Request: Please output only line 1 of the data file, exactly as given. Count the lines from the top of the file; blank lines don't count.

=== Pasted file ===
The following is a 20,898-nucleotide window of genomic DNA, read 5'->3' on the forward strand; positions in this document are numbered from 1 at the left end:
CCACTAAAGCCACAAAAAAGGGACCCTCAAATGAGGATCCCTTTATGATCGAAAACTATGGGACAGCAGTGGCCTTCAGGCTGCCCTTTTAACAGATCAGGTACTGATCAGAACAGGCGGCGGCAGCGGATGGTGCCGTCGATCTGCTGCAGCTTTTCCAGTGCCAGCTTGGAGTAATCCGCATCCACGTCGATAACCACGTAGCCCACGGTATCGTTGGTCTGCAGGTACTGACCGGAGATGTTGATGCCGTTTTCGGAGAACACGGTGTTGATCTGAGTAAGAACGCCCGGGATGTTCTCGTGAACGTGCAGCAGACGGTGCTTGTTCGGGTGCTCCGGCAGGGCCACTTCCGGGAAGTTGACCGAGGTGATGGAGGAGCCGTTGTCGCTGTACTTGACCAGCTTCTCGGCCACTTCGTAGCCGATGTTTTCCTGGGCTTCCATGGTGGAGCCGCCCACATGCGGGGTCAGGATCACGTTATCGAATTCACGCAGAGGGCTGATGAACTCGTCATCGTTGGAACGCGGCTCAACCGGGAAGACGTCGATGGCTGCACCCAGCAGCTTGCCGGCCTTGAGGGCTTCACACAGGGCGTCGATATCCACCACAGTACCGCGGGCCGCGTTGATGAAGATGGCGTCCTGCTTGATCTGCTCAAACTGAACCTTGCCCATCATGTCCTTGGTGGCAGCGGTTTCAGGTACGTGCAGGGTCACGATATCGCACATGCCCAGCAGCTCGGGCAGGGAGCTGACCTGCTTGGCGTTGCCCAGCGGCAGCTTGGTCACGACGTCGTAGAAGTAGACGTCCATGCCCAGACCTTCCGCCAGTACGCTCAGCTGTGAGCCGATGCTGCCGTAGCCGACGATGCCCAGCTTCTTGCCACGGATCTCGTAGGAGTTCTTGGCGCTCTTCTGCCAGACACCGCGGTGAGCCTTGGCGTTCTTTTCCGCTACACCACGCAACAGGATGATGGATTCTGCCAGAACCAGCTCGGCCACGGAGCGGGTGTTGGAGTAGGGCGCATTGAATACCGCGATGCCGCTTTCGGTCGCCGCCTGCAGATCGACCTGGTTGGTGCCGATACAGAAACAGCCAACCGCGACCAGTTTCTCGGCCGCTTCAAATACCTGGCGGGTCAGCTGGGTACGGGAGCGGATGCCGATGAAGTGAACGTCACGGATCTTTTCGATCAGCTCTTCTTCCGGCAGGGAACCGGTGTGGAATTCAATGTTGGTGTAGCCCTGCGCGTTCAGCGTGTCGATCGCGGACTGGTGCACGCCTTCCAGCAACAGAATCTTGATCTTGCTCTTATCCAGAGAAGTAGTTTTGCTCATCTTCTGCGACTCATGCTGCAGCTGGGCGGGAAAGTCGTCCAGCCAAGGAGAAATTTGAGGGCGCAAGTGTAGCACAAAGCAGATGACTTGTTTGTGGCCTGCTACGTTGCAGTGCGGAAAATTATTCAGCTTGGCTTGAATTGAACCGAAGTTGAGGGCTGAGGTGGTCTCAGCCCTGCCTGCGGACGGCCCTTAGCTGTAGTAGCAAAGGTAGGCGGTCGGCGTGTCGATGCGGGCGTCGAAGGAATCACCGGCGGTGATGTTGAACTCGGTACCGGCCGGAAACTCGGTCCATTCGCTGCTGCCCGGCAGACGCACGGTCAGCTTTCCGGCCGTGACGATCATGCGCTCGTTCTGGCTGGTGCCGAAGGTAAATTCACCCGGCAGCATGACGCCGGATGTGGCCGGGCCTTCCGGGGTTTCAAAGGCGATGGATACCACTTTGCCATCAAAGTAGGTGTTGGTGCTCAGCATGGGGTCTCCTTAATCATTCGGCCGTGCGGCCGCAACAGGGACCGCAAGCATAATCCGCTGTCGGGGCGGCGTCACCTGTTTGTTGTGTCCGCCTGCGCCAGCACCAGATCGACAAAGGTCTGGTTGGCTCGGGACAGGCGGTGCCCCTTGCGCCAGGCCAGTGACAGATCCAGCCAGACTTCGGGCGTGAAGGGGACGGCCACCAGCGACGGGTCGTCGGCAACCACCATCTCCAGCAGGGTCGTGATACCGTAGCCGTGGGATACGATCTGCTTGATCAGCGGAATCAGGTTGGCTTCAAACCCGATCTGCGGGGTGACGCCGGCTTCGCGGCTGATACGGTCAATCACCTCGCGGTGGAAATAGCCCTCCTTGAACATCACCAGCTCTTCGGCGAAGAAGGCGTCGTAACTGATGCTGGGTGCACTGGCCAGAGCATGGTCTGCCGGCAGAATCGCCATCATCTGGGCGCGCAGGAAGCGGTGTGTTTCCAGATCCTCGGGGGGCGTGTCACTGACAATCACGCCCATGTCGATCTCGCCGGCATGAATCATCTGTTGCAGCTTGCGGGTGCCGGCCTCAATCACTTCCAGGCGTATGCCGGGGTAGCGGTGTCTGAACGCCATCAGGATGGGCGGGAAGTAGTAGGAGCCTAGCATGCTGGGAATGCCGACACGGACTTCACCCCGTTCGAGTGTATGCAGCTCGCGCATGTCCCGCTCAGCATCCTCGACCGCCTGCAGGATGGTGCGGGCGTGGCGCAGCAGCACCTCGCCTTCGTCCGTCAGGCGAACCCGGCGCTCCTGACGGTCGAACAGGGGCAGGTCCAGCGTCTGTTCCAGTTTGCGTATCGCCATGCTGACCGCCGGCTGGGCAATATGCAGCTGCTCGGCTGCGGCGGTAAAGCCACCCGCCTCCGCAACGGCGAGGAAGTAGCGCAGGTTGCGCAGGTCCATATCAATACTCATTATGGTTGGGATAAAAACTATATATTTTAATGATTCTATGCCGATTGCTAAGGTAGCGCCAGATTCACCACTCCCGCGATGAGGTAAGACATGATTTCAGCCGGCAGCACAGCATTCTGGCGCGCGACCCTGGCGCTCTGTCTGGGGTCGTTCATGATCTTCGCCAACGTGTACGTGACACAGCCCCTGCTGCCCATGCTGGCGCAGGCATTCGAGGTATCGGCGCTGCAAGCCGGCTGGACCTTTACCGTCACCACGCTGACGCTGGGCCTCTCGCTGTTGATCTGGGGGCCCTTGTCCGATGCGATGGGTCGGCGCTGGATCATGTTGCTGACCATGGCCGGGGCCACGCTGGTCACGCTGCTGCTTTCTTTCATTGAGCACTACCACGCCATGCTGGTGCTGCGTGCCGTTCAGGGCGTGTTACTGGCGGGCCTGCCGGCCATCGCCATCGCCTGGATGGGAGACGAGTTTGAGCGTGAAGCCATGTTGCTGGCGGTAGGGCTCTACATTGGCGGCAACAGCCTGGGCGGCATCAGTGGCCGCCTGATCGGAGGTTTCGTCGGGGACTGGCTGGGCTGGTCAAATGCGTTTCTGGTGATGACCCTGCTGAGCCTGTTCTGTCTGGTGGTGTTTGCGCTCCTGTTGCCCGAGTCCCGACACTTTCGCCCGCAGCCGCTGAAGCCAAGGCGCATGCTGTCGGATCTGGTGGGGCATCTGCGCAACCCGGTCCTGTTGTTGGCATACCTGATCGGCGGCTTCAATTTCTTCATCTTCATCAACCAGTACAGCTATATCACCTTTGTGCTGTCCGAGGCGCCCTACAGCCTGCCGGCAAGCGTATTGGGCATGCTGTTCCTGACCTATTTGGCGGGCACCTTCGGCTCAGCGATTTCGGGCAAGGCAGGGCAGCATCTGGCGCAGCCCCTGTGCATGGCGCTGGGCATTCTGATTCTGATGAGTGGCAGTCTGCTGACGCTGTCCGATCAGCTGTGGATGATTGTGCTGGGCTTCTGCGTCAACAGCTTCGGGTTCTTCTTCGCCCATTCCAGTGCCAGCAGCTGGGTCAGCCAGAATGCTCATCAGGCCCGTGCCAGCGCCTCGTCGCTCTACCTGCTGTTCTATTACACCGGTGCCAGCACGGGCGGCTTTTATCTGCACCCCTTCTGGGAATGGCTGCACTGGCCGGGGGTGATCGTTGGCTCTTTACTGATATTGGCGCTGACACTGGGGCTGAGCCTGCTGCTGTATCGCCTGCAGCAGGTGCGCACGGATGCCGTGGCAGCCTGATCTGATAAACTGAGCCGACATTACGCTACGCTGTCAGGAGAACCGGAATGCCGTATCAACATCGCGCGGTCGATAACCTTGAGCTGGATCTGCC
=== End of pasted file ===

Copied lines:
The following is a 20,898-nucleotide window of genomic DNA, read 5'->3' on the forward strand; positions in this document are numbered from 1 at the left end: